Where: Occupation Road, Worsley, Manchester, M28 2LJ
Price: From £11
The Cool Garden has 3,000 shrubs planted around a teardrop-shaped pond
Another RHS garden – yes, they really do love their shrubs and trees – this one is snuggled away in North Devon and is a brilliant garden to see all year round.
They have a rose garden, fancy hedges, fruit and veg gardens, a croquet lawn, a stone garden, a woodland, a meadow, an arboretum – it’s seriously impressive.
But the main attractions are the Hot and Cool Gardens. The former reaches its fiery, bright peak in July through to September and has prairie-style planting, with many of the plants from the grasslands of North America. And the latter is designed around a water feature, with a cool, calm colour palette. Around 3,000 plants are nestled into a curved terrace that hugs a teardrop-shaped pond.
Where: Torrington, Devon, EX38 8PH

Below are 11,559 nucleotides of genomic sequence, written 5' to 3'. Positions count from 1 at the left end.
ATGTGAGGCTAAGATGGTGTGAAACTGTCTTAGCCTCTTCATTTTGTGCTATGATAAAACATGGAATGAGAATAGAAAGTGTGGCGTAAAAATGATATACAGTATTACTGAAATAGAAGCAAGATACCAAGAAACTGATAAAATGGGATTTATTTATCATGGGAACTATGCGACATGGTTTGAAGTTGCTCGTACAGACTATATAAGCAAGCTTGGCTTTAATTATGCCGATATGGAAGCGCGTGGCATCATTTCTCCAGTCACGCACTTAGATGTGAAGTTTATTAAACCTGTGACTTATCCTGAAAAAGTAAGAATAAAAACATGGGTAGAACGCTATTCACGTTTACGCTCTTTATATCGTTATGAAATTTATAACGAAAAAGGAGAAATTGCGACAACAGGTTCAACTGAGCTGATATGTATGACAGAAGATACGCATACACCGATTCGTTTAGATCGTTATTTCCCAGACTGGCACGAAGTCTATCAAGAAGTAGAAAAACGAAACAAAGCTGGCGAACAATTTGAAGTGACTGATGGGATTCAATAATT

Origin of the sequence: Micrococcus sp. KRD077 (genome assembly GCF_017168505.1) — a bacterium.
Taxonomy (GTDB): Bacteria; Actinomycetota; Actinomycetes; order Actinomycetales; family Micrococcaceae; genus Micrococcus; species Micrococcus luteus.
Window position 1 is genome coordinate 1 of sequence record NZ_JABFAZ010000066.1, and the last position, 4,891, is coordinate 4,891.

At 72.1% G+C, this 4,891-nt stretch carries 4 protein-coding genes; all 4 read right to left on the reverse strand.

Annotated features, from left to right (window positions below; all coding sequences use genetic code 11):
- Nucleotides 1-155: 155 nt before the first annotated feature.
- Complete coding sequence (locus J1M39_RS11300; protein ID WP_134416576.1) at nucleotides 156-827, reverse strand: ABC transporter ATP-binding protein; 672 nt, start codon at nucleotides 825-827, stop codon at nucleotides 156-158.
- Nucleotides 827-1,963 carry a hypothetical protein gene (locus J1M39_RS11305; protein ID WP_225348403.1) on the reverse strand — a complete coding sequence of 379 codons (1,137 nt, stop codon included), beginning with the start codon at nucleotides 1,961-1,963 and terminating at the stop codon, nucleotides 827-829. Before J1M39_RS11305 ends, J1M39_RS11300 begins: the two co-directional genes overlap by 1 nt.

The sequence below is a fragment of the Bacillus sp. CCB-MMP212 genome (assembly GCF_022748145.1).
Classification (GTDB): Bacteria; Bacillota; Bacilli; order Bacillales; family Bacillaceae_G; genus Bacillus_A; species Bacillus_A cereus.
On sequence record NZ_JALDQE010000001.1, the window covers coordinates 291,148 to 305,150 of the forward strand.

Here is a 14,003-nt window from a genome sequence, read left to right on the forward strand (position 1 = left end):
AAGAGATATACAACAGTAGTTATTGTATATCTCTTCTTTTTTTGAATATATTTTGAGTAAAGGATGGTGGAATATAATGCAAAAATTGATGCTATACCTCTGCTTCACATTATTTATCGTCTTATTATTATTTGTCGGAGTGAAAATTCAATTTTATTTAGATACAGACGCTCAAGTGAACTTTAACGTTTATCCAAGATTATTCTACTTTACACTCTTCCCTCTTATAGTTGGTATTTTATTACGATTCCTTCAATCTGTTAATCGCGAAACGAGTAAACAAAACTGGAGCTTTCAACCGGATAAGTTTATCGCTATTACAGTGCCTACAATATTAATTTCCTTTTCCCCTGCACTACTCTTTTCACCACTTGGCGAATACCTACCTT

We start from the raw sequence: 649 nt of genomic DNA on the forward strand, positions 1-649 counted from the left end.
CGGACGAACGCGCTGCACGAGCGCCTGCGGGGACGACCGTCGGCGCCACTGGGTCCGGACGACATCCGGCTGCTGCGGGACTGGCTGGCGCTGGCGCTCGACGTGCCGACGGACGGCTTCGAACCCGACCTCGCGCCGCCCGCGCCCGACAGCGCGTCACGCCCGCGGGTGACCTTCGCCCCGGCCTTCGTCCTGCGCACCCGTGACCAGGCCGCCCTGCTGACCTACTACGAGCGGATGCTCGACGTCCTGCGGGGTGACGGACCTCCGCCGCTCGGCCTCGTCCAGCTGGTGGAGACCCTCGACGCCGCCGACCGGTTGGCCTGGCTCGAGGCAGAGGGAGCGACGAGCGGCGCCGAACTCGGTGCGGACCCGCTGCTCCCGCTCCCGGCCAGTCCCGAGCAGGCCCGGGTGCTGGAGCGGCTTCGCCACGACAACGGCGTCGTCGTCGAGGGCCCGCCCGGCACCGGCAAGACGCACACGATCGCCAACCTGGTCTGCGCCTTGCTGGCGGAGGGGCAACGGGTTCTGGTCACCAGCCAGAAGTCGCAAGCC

Trebah Gardens in Cornwall would not be out of place in Jurassic Park. Squint your eyes and you can imagine a T-Rex stomping through the 26-acre sub-tropical garden.
There are around four miles of footpaths that wind through exotic planting down to a private beach. It’s a year-round garden, but you can go on their website and click ‘What’s Looking Good’ to read up on which plants will be out for your visit. And if that doesn’t tantalise you enough, there’s an outdoor theatre with live music, comedy, puppetry and dance.
Where: Mawnan Smith, Falmouth, Cornwall, TR11 5JZ
This is where Mr Darcy emerged from a pond with a wet shirt clinging to his torso
Chatsworth House gardens